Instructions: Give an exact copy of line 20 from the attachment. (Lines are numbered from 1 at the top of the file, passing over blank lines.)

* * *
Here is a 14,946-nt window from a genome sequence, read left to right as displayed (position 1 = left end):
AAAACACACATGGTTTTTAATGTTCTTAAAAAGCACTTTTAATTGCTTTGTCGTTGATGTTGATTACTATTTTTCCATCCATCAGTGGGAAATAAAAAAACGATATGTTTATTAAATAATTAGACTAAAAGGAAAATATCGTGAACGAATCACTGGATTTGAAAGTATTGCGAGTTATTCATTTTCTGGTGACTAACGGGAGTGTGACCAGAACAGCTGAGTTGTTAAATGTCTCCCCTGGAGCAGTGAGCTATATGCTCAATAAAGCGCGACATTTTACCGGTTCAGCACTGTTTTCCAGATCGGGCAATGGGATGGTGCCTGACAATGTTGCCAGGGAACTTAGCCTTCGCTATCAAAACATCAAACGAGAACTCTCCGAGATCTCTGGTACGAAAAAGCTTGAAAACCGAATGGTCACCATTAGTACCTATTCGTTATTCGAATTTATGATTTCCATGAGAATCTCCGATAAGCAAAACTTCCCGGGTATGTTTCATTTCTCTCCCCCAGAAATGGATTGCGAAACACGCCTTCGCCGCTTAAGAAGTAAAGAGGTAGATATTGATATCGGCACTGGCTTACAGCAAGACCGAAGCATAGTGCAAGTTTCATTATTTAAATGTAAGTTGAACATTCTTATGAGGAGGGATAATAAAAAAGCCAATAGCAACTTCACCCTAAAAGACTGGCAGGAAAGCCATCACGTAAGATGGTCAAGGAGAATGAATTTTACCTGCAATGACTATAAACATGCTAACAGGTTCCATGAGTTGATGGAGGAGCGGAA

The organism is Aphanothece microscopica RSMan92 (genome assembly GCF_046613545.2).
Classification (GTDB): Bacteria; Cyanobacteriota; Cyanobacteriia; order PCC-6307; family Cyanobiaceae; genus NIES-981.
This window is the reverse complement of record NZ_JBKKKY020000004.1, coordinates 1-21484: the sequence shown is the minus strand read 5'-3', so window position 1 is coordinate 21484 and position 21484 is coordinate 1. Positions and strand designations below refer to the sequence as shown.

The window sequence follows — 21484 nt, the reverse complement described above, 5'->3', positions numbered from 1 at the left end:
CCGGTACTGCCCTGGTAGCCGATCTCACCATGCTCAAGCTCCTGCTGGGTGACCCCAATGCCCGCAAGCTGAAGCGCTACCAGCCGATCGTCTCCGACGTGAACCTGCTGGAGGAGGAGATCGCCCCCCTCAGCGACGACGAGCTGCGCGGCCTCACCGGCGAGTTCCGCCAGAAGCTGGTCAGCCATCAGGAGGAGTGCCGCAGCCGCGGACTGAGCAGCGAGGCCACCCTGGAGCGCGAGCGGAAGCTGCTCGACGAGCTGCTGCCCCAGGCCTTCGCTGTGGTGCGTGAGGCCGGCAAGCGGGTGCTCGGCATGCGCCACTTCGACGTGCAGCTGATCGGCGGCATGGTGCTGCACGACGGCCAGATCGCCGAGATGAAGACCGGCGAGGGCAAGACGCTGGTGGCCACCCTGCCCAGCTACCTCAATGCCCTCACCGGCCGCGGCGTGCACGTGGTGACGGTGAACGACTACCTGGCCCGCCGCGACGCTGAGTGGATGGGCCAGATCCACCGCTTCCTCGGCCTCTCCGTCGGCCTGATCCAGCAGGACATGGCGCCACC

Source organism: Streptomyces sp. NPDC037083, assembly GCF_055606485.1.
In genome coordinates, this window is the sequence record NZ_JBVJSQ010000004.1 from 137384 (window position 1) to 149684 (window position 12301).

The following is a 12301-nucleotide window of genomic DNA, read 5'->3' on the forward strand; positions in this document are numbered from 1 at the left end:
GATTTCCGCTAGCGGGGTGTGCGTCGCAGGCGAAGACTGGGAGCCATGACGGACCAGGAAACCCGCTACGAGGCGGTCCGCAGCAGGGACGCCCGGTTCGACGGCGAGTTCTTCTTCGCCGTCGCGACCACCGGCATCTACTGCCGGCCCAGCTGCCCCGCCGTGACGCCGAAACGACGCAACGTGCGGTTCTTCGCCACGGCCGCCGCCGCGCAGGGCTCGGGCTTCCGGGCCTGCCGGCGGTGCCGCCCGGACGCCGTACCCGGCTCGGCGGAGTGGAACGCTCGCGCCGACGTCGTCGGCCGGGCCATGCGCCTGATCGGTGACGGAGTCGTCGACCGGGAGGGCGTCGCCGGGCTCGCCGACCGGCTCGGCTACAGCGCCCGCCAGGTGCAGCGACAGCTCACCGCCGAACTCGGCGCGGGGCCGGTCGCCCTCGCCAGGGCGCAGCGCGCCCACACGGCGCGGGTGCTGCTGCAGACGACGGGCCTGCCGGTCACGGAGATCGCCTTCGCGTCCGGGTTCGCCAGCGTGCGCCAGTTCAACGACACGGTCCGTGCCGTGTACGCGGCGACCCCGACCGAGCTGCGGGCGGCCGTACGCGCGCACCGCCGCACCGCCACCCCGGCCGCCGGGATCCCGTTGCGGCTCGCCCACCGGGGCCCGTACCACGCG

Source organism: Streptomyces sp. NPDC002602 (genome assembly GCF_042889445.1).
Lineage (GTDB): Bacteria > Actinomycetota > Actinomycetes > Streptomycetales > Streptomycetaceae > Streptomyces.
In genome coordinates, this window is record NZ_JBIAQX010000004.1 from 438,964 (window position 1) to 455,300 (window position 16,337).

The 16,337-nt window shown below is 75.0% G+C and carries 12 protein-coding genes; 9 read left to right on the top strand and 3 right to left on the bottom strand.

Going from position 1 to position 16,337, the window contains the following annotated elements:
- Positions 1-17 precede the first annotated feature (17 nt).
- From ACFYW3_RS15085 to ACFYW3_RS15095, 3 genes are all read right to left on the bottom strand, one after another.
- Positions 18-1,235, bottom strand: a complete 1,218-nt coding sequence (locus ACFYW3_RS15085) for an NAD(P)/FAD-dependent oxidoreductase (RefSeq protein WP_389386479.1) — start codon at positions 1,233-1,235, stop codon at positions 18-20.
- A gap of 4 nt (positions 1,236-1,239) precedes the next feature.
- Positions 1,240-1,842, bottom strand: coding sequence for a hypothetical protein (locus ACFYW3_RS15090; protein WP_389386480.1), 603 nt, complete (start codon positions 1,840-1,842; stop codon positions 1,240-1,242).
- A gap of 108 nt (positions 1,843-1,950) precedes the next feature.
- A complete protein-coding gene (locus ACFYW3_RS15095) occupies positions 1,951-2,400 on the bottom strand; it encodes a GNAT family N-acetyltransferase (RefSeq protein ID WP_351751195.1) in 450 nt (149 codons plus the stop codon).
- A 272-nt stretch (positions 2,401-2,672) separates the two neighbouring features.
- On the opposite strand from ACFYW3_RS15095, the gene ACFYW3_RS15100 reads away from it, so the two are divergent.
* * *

- A gap of 4 nt (positions 1,236-1,239) precedes the next feature.